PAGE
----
Prop 23 and The Green Jobs Myth

If you haven’t read this excellent editorial from T.J. Rodgers in the Wall Street Journal, you should:

I have an indelible memory of the one time I was on Rodeo Drive. There she was, a rotund matron dressed in a pink sequined jumpsuit, exiting a limousine and handing her three toy poodles to the doorman at an upscale shop specializing in $1,000 purses. It’s a perfect metaphor for California’s economy: We ignore the important, focus on the trivial, and spend way too much money in the process.

While our state government frets over issues like the disclosure of trans fat on restaurant menus and the habitat of the red-legged frog, our economy—the habitat of homo sapiens—is a disaster. Jobs and the companies that produce them are being pushed out of the state by excessive taxes and regulations. We have borrowed to the limit and at times have been forced to pay state employees and vendors with vouchers until more cash could be secured.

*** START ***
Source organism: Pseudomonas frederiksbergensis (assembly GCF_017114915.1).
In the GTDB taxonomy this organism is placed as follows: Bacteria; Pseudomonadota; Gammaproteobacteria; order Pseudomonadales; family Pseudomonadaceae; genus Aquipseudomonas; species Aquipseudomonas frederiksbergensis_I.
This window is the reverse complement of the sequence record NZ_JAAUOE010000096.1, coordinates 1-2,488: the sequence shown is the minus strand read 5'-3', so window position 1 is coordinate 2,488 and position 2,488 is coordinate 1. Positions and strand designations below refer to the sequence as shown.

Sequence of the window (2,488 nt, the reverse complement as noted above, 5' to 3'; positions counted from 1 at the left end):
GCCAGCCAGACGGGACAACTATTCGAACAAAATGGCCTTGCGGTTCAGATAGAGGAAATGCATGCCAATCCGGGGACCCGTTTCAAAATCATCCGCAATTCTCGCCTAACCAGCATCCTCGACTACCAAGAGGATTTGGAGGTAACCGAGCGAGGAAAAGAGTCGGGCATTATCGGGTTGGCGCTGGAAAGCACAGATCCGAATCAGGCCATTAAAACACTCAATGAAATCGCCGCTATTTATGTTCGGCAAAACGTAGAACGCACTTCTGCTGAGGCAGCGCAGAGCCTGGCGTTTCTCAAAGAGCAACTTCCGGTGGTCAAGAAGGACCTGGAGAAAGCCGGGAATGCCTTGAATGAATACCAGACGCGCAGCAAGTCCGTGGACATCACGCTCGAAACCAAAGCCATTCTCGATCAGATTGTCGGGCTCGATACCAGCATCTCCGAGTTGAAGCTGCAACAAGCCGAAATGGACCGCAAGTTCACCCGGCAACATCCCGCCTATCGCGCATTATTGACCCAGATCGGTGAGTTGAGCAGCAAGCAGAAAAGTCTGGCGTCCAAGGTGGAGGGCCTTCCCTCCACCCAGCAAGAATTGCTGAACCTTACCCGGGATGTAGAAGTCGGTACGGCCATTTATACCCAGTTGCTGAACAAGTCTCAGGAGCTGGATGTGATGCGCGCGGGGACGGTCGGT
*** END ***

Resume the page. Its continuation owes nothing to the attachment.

California, which once plowed through recessions, now has 12.4% unemployment, third worst in the nation. CEOs surveyed nationally by Chief Executive magazine recently rated California the worst state for business, for the fifth consecutive year. My company, Cypress Semiconductor, has recently stepped up its contributions of food and money—and even donated an extra warehouse building—so that San Jose’s Second Harvest Food Bank can feed the swelling number of hungry people in Silicon Valley.

Read the rest here.

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